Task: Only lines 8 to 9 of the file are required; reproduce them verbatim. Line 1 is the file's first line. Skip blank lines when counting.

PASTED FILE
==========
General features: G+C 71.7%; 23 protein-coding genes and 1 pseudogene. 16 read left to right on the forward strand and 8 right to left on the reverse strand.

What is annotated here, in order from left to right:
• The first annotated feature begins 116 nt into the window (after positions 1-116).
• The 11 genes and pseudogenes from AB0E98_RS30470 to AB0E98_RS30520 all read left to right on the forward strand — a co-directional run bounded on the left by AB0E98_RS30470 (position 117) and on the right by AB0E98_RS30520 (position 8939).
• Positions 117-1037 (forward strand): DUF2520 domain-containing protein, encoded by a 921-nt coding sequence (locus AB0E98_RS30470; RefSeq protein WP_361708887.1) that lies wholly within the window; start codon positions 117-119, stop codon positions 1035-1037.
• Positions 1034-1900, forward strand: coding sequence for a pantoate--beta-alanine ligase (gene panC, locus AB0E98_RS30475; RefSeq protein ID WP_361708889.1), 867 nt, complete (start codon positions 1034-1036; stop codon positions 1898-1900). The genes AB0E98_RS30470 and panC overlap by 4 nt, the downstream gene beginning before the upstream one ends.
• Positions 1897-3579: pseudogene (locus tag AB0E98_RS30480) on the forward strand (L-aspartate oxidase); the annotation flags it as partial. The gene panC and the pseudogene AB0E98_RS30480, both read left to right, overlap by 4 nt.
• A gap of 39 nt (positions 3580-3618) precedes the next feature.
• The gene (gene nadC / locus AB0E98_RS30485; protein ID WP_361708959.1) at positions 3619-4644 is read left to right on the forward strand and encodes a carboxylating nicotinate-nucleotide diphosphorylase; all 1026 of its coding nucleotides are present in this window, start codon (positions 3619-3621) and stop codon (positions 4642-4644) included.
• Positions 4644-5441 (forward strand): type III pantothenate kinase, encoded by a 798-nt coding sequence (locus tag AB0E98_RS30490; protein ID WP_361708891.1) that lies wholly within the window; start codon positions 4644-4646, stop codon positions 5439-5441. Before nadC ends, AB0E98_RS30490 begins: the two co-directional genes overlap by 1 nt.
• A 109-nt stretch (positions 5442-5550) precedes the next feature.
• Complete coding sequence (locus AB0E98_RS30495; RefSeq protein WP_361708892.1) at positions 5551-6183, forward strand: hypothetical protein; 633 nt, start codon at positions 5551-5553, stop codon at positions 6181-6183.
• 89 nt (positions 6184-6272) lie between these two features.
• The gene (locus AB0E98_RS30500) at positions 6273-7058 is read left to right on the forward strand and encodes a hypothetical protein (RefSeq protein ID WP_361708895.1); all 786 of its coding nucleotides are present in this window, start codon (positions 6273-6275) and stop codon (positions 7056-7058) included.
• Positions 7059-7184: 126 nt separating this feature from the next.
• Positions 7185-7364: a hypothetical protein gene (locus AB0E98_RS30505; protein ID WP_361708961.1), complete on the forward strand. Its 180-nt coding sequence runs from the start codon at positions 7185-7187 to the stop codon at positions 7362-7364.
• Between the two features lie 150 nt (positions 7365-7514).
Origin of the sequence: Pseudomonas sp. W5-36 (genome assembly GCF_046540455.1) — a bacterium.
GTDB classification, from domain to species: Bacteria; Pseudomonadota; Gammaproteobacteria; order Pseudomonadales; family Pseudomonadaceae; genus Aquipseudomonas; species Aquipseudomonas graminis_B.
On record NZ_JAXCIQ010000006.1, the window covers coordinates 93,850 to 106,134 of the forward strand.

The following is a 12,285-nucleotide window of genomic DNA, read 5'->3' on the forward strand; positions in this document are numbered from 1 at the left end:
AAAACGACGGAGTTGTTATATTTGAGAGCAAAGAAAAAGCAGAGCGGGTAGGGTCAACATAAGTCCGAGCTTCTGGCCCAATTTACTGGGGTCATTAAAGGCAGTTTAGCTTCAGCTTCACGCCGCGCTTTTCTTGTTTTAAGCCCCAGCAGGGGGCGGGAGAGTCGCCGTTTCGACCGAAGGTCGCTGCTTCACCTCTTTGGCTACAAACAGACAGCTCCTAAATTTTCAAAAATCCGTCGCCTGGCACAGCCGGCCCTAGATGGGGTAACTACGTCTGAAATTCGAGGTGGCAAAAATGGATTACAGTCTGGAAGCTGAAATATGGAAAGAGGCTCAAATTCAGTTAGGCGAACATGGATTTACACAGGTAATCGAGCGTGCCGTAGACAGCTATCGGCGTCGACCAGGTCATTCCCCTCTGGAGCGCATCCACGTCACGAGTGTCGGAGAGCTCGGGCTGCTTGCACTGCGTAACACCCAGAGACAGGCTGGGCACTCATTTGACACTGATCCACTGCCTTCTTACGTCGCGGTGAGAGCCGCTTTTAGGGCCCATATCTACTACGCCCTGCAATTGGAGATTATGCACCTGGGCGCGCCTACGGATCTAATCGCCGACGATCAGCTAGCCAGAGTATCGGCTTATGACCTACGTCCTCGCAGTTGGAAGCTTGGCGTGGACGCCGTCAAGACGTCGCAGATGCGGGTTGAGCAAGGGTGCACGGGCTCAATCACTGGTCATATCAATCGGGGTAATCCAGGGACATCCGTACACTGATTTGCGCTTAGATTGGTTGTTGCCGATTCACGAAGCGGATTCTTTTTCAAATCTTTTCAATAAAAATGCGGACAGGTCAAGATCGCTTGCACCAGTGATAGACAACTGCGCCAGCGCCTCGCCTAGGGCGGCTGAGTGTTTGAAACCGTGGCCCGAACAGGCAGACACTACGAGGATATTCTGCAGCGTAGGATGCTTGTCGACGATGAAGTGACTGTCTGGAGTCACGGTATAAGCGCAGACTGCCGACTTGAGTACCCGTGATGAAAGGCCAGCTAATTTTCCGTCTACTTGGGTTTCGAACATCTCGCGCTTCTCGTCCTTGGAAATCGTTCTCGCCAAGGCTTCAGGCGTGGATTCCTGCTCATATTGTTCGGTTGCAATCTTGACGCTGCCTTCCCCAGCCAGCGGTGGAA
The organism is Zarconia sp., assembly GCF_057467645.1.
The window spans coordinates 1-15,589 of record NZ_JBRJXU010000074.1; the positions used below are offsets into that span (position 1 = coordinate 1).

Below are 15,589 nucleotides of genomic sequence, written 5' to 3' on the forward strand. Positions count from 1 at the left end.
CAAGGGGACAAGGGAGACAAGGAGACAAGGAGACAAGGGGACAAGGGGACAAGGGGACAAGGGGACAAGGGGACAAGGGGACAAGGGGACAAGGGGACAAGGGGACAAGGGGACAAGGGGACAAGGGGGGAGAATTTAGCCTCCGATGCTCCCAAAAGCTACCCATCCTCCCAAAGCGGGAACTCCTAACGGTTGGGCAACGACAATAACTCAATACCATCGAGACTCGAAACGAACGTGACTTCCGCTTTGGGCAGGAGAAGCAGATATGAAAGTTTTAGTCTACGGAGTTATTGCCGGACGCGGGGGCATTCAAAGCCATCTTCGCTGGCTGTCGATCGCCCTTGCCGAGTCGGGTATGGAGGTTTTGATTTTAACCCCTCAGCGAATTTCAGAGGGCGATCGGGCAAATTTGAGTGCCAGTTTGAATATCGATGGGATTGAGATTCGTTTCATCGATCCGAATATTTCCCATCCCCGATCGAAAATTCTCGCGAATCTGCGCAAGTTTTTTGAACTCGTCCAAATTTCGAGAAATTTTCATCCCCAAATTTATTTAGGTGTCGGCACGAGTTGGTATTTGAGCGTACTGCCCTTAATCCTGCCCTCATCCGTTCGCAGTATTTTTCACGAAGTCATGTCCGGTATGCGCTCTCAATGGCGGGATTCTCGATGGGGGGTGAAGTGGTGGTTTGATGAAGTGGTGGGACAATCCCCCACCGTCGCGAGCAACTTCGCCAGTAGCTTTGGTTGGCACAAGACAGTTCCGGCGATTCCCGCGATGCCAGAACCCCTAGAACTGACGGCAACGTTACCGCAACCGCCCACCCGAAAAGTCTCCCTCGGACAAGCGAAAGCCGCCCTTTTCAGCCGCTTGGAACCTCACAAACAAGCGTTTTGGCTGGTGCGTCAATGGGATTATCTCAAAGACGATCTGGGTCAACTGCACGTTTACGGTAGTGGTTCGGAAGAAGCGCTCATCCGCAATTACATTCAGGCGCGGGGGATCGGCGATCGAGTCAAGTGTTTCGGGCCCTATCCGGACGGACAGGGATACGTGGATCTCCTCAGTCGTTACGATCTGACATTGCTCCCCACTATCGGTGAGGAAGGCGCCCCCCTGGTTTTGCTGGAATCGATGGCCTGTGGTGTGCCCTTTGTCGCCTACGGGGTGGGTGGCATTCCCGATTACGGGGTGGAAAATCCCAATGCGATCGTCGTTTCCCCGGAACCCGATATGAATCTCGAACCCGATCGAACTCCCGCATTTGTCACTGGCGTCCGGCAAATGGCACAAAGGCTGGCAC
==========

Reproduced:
• A gap of 39 nt (positions 3580-3618) precedes the next feature.
• The gene (gene nadC / locus AB0E98_RS30485; protein ID WP_361708959.1) at positions 3619-4644 is read left to right on the forward strand and encodes a carboxylating nicotinate-nucleotide diphosphorylase; all 1026 of its coding nucleotides are present in this window, start codon (positions 3619-3621) and stop codon (positions 4642-4644) included.